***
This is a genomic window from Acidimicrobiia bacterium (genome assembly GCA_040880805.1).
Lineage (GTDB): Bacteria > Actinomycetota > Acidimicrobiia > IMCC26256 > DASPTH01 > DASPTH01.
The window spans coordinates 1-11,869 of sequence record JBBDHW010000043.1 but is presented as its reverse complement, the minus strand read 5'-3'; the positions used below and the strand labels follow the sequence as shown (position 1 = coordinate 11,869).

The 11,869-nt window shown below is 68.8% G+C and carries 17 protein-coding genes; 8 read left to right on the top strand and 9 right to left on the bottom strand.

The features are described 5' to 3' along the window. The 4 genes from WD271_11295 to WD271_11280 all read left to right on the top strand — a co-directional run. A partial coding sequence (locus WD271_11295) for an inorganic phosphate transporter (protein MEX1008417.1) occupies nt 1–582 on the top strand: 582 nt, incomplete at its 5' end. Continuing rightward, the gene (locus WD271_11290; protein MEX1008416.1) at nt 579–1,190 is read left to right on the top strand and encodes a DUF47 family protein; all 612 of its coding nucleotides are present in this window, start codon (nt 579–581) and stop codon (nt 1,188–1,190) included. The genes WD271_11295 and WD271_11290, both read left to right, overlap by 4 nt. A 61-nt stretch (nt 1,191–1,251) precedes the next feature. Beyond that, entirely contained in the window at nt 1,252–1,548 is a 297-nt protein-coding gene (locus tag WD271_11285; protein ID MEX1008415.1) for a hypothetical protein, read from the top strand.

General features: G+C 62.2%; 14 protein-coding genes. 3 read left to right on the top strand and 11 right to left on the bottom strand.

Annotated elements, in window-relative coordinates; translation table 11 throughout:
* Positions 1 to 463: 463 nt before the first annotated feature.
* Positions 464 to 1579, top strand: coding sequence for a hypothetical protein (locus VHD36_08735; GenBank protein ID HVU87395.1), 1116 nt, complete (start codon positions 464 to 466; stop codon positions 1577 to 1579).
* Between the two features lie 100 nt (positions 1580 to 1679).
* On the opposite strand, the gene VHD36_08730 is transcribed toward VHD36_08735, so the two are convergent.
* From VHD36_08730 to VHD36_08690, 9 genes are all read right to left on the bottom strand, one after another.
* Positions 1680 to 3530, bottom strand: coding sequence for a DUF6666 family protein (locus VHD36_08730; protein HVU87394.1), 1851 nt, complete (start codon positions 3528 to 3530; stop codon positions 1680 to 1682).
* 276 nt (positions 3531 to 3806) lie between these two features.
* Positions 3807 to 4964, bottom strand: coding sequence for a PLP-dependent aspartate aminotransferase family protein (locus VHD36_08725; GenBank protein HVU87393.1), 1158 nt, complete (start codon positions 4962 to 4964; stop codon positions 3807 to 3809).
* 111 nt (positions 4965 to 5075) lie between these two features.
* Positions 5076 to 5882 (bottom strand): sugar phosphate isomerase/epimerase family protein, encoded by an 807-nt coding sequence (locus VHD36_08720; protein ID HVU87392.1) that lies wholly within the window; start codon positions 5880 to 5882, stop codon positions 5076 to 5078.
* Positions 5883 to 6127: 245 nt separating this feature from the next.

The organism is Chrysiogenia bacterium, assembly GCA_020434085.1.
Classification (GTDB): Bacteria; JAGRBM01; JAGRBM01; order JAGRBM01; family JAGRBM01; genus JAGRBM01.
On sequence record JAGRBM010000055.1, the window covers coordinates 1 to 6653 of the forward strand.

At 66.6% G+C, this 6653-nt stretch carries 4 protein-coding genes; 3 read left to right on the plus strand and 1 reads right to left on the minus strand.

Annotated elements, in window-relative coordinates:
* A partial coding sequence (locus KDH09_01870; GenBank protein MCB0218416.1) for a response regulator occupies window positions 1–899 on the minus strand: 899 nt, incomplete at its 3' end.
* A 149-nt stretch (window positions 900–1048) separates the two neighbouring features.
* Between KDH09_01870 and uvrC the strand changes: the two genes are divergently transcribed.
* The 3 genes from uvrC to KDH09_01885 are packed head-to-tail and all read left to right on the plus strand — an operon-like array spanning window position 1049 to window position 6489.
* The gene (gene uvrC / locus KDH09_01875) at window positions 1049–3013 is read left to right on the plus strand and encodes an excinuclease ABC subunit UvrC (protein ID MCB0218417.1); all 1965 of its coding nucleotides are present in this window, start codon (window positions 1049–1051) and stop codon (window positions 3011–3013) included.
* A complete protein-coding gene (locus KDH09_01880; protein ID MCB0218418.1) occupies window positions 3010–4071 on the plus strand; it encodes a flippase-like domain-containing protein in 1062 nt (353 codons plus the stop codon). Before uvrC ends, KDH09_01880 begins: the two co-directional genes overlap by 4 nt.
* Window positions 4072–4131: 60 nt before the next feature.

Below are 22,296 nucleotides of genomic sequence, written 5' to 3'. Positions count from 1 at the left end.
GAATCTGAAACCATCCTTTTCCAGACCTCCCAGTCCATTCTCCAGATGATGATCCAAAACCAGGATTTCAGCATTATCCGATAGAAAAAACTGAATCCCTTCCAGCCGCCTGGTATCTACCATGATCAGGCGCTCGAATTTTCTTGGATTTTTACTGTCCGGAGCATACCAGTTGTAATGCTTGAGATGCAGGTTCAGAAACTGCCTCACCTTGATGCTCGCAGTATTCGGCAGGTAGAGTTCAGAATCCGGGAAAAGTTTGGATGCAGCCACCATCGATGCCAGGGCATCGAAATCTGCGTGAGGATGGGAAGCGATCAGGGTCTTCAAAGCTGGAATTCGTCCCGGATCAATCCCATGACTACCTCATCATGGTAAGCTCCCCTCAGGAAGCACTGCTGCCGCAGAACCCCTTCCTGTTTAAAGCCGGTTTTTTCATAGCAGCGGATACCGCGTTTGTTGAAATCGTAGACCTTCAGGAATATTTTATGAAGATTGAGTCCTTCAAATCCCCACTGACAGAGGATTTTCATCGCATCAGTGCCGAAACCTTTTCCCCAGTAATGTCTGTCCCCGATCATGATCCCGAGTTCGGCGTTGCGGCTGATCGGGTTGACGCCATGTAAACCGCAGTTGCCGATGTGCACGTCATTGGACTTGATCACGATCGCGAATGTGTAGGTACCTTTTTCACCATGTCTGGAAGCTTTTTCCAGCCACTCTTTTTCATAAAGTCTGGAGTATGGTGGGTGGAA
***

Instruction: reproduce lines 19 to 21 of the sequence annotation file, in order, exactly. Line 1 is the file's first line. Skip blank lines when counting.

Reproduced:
The organism is Chrysiogenia bacterium, assembly GCA_020434085.1.
Classification (GTDB): Bacteria; JAGRBM01; JAGRBM01; order JAGRBM01; family JAGRBM01; genus JAGRBM01.
On sequence record JAGRBM010000055.1, the window covers coordinates 1 to 6653 of the forward strand.